Vitamin D deficiency is the major cause of rickets around the world.11,68 Recent reviews11,12,68 indicate that vitamin D deficiency in childhood and rickets are public health problems in the Middle East and North Africa, some parts of Asia, and among immigrant populations in the UK, Netherlands, Denmark, Norway, Spain, Australia and New Zealand11,12 and have re‐emerged as an important public health issue in minority groups in the US.9,12 Studies examining the vitamin D status of mothers of rachitic children have demonstrated a high prevalence of maternal vitamin D deficiency.4,69 Further, there is a higher prevalence of vitamin D deficiency in the mothers of rachitic than non‐rachitic children70; the authors of that study suggested that the vitamin D status of mothers of children with vitamin D deficiency rickets should be assessed.70 Taken together, the data from these studies indicate a link between maternal vitamin D deficiency and childhood rickets. The connection may be a combined effect of the positive relationship between maternal vitamin D nutritional status and vitamin D status in early infancy61,65 and a similar pattern of maternal and childhood sun exposure.4,13,70 In some populations at least, it is reasonable to view rickets and maternal vitamin D deficiency as inter‐related, with important implications for a shift in the strategy for comprehensive prevention of vitamin D deficiency in women and children.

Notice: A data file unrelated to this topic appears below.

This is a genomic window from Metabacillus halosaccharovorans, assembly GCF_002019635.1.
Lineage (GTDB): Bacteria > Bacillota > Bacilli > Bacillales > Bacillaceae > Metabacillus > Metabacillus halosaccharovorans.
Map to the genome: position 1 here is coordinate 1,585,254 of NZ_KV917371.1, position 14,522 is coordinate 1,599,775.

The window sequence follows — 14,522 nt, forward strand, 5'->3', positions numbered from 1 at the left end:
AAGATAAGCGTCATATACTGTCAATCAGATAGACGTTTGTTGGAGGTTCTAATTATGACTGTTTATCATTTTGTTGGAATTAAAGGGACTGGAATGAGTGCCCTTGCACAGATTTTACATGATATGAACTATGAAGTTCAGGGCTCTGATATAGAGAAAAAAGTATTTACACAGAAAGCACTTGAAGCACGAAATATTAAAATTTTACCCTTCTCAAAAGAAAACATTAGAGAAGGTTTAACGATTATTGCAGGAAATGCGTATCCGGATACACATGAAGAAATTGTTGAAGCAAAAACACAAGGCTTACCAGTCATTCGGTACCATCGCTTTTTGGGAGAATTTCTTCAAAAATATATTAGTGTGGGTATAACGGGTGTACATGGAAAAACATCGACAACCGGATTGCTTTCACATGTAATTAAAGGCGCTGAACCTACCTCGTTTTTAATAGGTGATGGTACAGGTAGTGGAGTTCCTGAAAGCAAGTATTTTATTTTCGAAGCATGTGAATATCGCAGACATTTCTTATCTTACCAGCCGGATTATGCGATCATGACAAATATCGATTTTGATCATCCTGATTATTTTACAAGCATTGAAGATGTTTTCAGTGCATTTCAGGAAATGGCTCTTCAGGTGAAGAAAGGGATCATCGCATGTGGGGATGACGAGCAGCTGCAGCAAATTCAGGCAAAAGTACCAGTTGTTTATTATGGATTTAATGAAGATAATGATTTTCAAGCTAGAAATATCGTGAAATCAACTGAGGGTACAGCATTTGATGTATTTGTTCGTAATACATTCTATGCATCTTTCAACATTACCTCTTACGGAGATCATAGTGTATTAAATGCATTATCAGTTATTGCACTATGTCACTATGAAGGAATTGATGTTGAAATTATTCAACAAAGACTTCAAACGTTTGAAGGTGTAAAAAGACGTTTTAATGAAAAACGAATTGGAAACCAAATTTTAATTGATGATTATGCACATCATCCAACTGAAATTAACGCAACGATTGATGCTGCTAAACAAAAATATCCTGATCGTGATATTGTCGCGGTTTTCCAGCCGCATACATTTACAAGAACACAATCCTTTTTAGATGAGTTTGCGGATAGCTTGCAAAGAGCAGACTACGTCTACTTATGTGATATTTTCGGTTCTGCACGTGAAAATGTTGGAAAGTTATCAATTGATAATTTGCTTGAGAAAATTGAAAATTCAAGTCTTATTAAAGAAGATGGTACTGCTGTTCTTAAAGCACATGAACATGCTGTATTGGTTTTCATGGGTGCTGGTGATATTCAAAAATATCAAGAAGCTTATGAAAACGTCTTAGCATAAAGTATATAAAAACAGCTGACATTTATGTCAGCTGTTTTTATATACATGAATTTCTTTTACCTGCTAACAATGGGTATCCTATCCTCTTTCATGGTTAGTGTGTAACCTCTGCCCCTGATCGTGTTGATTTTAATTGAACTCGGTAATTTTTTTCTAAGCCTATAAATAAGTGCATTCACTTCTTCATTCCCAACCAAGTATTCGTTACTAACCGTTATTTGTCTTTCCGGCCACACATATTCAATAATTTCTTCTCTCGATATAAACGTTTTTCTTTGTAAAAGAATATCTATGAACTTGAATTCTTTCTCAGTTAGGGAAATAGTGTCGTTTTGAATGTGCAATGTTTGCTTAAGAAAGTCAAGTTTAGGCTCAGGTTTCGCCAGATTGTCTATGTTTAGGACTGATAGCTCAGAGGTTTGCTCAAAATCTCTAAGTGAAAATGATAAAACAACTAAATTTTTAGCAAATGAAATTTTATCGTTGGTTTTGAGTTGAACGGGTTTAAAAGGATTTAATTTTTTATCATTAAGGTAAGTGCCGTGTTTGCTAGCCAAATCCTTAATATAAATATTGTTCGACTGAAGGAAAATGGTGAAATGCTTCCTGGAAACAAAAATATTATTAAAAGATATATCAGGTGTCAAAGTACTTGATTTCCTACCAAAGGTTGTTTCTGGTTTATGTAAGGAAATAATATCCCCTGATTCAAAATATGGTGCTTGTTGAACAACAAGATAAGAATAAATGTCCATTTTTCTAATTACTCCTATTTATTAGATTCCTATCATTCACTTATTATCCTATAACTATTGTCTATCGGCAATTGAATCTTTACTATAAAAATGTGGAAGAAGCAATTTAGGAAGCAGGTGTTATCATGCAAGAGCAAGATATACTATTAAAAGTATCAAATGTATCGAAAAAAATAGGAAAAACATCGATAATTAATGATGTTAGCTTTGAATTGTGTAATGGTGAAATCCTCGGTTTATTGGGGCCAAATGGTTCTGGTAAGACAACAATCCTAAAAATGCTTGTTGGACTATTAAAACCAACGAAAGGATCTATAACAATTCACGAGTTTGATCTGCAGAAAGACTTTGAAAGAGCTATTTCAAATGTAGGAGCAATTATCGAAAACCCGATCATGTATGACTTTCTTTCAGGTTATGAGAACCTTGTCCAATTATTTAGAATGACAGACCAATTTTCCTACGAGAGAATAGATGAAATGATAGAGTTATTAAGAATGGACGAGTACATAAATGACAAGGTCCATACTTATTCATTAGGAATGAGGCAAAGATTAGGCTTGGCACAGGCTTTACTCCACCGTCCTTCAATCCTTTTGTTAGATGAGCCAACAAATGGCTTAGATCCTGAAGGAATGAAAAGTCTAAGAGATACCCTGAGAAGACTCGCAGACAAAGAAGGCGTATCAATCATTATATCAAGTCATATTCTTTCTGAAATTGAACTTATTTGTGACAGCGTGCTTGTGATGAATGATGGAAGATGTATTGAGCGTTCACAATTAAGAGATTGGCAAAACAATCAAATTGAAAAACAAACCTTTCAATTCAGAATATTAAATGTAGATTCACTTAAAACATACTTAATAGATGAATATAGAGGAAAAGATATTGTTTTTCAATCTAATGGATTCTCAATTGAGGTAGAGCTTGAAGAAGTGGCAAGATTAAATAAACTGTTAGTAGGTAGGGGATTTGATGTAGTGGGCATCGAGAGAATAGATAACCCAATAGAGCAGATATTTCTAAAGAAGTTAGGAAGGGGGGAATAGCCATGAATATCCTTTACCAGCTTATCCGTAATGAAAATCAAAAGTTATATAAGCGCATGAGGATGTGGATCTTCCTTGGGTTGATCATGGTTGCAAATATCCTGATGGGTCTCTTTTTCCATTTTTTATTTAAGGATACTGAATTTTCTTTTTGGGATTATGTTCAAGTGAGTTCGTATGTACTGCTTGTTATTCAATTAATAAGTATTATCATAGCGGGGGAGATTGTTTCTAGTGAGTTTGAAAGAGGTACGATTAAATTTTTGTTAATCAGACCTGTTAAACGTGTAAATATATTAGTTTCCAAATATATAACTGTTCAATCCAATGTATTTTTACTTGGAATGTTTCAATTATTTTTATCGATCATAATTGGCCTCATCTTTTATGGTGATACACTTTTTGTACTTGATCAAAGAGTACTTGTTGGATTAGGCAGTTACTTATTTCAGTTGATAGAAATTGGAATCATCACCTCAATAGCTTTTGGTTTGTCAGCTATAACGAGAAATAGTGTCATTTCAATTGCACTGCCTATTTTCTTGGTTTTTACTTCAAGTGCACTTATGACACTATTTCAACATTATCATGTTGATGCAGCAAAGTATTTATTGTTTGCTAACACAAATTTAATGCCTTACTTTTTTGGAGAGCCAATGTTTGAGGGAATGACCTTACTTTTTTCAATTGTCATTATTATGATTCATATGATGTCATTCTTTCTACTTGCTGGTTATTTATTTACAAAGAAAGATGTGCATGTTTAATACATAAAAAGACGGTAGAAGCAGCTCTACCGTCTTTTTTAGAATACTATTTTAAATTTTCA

If sun exposure is insufficient, how adequate are the current recommendations to prevent vitamin D deficiency in mothers and children? Although vitamin D supplementation is effective in preventing vitamin D deficiency, the optimal vitamin D requirement in women and children is still unknown.12,21,71 In the past, studies by Delvin et al,72 Mallet et al73 and Cockburn et al74 showed that vitamin D supplements below 2000 IU/day did not effectively prevent deficiency. In pregnant women treated with 1000 IU vitamin D/day, maternal serum 25(OH)D levels ranged from a mean of 9.5 nmol/l at baseline to 25.3 nmol/l after receiving 1000 IU vitamin D/day during the last trimester.73 The post‐supplementation value is consistent with the definition of deficiency.21 In a more recent study,75 supplementation of pregnant women belonging to minority groups in the UK with 800–1600 IU of vitamin D during pregnancy increased serum 25(OH)D levels from a mean of 14.5 nmol/l at baseline to only 28 nmol/l at term. In view of the complications of vitamin D deficiency, there is an urgent need to identify optimal vitamin D requirements in pregnancy. Recent studies indicate that vitamin D supplementation of >2000 IU/day is safe and effective in achieving vitamin D sufficiency in men and non‐pregnant women.76,77 Studies are underway in the US to establish vitamin D requirements during pregnancy (http://clinicaltrials.gov#R01HD043921).